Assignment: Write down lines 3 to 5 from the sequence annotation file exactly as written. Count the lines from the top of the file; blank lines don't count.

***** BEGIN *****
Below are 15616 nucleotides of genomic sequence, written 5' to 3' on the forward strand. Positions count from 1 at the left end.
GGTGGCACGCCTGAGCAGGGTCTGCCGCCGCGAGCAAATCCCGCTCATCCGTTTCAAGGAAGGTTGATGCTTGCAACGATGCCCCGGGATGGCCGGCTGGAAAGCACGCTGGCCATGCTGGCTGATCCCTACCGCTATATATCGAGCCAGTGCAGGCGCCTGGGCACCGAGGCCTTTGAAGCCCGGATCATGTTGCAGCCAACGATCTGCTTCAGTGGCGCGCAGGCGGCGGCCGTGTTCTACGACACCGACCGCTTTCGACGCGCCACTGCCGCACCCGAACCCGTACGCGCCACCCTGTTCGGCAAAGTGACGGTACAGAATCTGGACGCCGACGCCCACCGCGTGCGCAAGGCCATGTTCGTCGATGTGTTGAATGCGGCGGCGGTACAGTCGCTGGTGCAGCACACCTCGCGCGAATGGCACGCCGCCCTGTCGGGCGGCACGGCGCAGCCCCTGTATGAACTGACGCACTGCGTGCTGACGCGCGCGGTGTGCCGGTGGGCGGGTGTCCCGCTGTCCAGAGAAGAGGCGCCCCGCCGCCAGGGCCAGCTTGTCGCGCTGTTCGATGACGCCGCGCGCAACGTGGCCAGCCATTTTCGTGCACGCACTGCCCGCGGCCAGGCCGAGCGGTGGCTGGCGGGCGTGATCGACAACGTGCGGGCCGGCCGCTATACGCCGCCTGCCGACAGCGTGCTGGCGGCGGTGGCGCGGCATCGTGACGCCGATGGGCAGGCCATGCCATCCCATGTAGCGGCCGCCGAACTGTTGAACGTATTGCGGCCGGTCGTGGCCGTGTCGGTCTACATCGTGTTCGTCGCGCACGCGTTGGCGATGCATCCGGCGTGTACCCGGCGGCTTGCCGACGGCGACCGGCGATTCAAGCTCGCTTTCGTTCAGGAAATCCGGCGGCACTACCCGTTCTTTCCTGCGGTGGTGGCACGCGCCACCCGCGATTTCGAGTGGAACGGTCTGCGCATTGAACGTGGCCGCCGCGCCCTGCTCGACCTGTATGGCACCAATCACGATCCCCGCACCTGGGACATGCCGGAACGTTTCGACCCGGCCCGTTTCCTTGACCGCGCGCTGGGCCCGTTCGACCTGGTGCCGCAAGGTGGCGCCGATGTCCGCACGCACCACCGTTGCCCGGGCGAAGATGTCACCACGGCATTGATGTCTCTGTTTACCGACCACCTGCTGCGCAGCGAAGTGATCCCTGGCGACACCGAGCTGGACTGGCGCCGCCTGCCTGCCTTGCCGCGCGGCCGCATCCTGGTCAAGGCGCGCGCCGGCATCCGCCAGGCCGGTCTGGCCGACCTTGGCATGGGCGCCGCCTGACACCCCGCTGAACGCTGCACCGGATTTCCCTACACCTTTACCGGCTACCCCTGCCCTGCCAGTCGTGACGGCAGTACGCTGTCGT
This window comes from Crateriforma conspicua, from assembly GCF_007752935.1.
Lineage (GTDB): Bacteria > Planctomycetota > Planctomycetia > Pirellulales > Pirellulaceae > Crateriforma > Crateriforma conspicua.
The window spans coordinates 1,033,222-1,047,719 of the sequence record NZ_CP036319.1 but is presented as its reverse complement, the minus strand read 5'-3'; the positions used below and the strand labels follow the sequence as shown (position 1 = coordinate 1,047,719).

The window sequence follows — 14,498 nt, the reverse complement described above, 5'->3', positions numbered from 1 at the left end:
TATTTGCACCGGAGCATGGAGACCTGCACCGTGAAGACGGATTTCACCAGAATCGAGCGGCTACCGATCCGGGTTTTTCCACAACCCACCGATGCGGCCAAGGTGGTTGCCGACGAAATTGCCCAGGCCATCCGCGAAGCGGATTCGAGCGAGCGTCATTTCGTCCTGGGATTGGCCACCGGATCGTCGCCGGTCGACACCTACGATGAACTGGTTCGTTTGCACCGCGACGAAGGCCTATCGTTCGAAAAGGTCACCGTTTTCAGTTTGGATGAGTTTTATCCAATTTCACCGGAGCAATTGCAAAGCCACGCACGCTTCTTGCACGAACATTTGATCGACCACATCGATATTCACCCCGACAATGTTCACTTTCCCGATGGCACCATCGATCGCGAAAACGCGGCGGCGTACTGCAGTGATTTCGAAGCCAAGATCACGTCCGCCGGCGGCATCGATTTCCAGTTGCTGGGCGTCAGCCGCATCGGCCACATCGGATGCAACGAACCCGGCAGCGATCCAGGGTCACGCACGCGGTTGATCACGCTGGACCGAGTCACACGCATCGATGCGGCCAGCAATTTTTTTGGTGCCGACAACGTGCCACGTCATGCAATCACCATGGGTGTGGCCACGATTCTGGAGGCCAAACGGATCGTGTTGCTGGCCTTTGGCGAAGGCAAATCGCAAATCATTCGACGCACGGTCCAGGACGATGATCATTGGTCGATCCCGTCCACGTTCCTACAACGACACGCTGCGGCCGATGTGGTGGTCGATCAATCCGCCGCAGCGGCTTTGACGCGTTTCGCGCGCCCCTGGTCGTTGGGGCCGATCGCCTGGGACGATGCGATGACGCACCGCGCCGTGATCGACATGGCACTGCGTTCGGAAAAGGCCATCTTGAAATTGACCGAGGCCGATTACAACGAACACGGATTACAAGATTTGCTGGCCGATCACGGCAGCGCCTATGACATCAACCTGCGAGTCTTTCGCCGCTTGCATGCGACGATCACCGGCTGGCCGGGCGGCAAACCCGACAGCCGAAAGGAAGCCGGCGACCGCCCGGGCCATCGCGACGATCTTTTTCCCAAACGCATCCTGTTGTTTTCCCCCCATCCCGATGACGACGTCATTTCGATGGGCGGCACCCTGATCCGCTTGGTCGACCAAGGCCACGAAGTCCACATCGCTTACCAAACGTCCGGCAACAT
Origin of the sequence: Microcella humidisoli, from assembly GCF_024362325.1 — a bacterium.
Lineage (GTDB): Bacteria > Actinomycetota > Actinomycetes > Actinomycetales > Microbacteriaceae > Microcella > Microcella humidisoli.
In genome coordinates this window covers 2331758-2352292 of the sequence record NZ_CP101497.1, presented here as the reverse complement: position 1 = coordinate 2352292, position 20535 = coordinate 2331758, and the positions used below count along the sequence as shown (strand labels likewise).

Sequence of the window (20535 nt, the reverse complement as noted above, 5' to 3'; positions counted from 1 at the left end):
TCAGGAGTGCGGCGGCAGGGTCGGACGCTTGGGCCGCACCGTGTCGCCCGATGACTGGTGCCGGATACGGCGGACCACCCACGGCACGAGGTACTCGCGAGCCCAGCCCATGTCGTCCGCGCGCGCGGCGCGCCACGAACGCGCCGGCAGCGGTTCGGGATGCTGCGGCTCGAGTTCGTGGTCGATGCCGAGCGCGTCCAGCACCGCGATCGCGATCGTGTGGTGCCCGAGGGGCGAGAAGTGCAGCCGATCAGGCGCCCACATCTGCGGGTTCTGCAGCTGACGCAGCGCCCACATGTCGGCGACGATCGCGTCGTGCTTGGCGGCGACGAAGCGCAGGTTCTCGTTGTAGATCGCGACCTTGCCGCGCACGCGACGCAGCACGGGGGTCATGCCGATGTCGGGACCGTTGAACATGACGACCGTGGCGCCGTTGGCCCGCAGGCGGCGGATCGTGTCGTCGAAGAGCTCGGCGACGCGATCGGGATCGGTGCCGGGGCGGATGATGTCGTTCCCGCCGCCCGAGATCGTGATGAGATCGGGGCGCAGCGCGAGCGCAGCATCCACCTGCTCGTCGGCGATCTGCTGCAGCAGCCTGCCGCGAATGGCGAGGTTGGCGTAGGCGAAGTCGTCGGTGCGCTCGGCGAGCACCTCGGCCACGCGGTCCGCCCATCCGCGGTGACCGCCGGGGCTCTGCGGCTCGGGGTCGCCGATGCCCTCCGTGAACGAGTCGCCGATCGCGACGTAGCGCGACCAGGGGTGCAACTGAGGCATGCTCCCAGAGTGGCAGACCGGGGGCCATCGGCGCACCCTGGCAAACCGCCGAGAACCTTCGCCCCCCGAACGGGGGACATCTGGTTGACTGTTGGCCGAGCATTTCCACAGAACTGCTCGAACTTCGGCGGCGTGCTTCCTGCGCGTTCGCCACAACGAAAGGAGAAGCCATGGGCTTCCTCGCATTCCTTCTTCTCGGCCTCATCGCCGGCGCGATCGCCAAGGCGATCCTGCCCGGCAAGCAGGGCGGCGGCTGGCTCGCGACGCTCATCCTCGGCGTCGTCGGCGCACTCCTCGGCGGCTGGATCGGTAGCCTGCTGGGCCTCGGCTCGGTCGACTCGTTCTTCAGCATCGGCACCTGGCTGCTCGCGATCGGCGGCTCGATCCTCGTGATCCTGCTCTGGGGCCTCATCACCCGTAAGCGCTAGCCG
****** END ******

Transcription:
This window comes from Crateriforma conspicua, from assembly GCF_007752935.1.
Lineage (GTDB): Bacteria > Planctomycetota > Planctomycetia > Pirellulales > Pirellulaceae > Crateriforma > Crateriforma conspicua.
The window spans coordinates 1,033,222-1,047,719 of the sequence record NZ_CP036319.1 but is presented as its reverse complement, the minus strand read 5'-3'; the positions used below and the strand labels follow the sequence as shown (position 1 = coordinate 1,047,719).